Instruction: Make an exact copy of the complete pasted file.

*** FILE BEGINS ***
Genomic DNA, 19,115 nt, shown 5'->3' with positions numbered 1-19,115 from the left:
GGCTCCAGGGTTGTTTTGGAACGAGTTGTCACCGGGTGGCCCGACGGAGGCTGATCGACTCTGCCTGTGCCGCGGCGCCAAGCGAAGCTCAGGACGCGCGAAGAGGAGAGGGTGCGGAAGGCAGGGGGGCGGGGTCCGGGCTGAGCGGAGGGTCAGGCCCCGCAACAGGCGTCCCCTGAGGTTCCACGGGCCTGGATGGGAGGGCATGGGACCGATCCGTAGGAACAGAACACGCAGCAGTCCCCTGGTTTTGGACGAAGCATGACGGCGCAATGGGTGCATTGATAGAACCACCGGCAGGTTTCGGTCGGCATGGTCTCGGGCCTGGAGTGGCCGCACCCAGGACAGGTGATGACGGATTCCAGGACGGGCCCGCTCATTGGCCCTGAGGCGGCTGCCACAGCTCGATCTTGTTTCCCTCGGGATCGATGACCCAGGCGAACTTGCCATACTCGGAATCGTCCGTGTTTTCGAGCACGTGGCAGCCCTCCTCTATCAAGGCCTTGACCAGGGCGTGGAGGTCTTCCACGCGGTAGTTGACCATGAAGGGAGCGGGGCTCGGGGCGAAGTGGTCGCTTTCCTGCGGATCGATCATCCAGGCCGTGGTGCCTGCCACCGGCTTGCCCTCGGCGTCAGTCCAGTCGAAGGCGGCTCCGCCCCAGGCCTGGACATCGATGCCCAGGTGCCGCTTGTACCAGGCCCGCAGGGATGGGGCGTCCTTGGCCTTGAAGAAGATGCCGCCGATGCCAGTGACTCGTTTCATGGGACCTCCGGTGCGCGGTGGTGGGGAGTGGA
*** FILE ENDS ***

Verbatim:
Genomic DNA, 19,115 nt, shown 5'->3' with positions numbered 1-19,115 from the left:
GGCTCCAGGGTTGTTTTGGAACGAGTTGTCACCGGGTGGCCCGACGGAGGCTGATCGACTCTGCCTGTGCCGCGGCGCCAAGCGAAGCTCAGGACGCGCGAAGAGGAGAGGGTGCGGAAGGCAGGGGGGCGGGGTCCGGGCTGAGCGGAGGGTCAGGCCCCGCAACAGGCGTCCCCTGAGGTTCCACGGGCCTGGATGGGAGGGCATGGGACCGATCCGTAGGAACAGAACACGCAGCAGTCCCCTGGTTTTGGACGAAGCATGACGGCGCAATGGGTGCATTGATAGAACCACCGGCAGGTTTCGGTCGGCATGGTCTCGGGCCTGGAGTGGCCGCACCCAGGACAGGTGATGACGGATTCCAGGACGGGCCCGCTCATTGGCCCTGAGGCGGCTGCCACAGCTCGATCTTGTTTCCCTCGGGATCGATGACCCAGGCGAACTTGCCATACTCGGAATCGTCCGTGTTTTCGAGCACGTGGCAGCCCTCCTCTATCAAGGCCTTGACCAGGGCGTGGAGGTCTTCCACGCGGTAGTTGACCATGAAGGGAGCGGGGCTCGGGGCGAAGTGGTCGCTTTCCTGCGGATCGATCATCCAGGCCGTGGTGCCTGCCACCGGCTTGCCCTCGGCGTCAGTCCAGTCGAAGGCGGCTCCGCCCCAGGCCTGGACATCGATGCCCAGGTGCCGCTTGTACCAGGCCCGCAGGGATGGGGCGTCCTTGGCCTTGAAGAAGATGCCGCCGATGCCAGTGACTCGTTTCATGGGACCTCCGGTGCGCGGTGGTGGGGAGTGGA